Haiti's economy relies heavily on the importation of gas to feed its hungry and growing energy sector. Haiti main energy distributor is EDH, the national electricity company, which is by far the most unmanageable institution in Haiti. It suffers enormous annual deficits in the hundreds of millions of dollars due to poor management, outdated infrastructures and, the seemingly outright refusal of the population to pay their electrical bills. To make up for the losses, Haiti's central government invests over $500 million annually and growing to keep the EDH in function.
Haiti purchases its oil from Venezuela through the Petro Caribe, this agreement allows Haiti to buy gas from the gas giant of Latin America at a discounted price, and most importantly the privilege of paying half of the total gas purchase up front, and pay the remaining balance in the span of 25 years with a low 2% annual interest rate. The money that Haiti would normally have had to pay up front for the purchase of gas, half of that money now stays in the Haitian government's coffer to finance other national projects and social programs.
The Petrocaribe Agreement between Haiti and Venezuela is the most important economic agreement between the two nations in over their 200 years relationship, and the most important one between Haiti and any other country. 
The current Haitian government has made it clear, the financing of most social programs such as free education and important national projects such as the construction of roads and public institutions and schools, are possible only because of the savings from the Petrocaribe funds; earlier this year, resigned Prime Minister Laurent Lamothe, said that 9 out of 10 social programs are financed by Petrocaribe savings.
For years, Haiti have contemplated the idea of joining the Petrocaribe program, but international politics made it extremely difficult for the country to join, despite Haiti's outstanding two centuries relationship with Venezuela.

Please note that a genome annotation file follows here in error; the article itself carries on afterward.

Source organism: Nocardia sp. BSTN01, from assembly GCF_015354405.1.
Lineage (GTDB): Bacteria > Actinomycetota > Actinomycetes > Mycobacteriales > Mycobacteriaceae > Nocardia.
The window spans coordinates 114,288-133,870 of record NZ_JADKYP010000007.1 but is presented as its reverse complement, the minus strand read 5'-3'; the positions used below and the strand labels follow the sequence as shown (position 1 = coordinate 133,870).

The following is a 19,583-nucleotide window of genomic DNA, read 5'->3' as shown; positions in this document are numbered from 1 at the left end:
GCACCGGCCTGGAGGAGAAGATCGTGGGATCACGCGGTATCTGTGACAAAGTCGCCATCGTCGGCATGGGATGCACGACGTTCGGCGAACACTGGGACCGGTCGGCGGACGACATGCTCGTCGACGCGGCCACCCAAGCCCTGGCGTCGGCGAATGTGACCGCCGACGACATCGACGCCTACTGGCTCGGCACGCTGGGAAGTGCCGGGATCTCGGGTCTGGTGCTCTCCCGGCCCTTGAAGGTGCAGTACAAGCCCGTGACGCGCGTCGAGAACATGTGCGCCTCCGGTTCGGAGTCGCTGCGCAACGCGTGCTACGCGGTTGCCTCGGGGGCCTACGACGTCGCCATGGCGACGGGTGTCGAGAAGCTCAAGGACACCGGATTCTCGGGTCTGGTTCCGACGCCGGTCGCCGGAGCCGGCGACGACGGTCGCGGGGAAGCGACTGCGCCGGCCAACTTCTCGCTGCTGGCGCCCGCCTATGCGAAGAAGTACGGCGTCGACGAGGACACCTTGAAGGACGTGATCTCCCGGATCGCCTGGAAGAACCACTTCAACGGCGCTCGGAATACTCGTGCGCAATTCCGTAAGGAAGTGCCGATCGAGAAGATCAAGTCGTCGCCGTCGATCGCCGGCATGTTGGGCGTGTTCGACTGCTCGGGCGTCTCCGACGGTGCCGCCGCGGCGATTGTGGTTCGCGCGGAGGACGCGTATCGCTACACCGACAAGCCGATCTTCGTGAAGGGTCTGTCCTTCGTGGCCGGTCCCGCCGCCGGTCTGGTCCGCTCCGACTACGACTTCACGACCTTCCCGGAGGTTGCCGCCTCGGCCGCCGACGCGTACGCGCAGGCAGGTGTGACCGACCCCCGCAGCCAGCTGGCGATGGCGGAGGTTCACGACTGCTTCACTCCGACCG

The Wiki Leaks cables released by Julian Assange on Haiti in 2010 showed how the United States fought tooth and nails to prevent the signing of the agreement, despite acknowledging the great benefits such agreement would be for Haiti. Before Haiti entered into the Petrocaribe Agreement, the sales of gas fuel were handled by the private sector, two American, a French and a Haiti companies. Exxon Mobile, known as Esson in Haiti, Nationally, known as Shell in Haiti at the time; the French owned Total and to a lesser extent ANADIP. Association National des Distributeurs de Pétrole.The terms of the Petrocaribe meant stripping the business of gas importation altogether from the private sector and pass it on to the government of Haiti's President René Garcia Préval, who is known for micro-managing the institutions of the country; the only problem was that the Haitian government had neither the experience in transporting, delivering, storing, selling gas; nor had they the infrastructures to do so.  President Préval understood the huge benefits Petrocaribe would be for Haiti and he was determined to join regardless of all the obstacles.
The possibilities of buying possible lower qualities oil directly from the corrupt Haitian bureaucratic, combined with unreliable transportation causing delays and higher gas prices, worried Exxon Mobile and Shell, both companies requested then help from their home countries in the matter.
The United States and Venezuela have been longtime foes, mainly for Venezuela's open criticisms of American politics. On the other hand, while the relationships between Haiti and the United States have been historically rocky all along, from the US refusal to acknowledge Haiti's independence for 65 years because slavery was not yet abolished in many US states, to the American Occupation of Haiti for 15 years and the recent involvement of the US in the second overthrow of Jean Bertrand Aristide, the two nations have managed to put aside their historical clashes and continue to have a somewhat friendly relationships. The United States is Haiti's largest foreign
aid contributor, and Haiti's is the United States third largest recipient of US aid behind only Israel and Egypt, amounting to nearly a billion dollar annually at the time.  In other words, Haiti's public institutions depended and still depends on mostly American foreign aid to function. Naturally, the United States pressed Haiti not to enter into the Petrocaribe alliance  with Venezuela.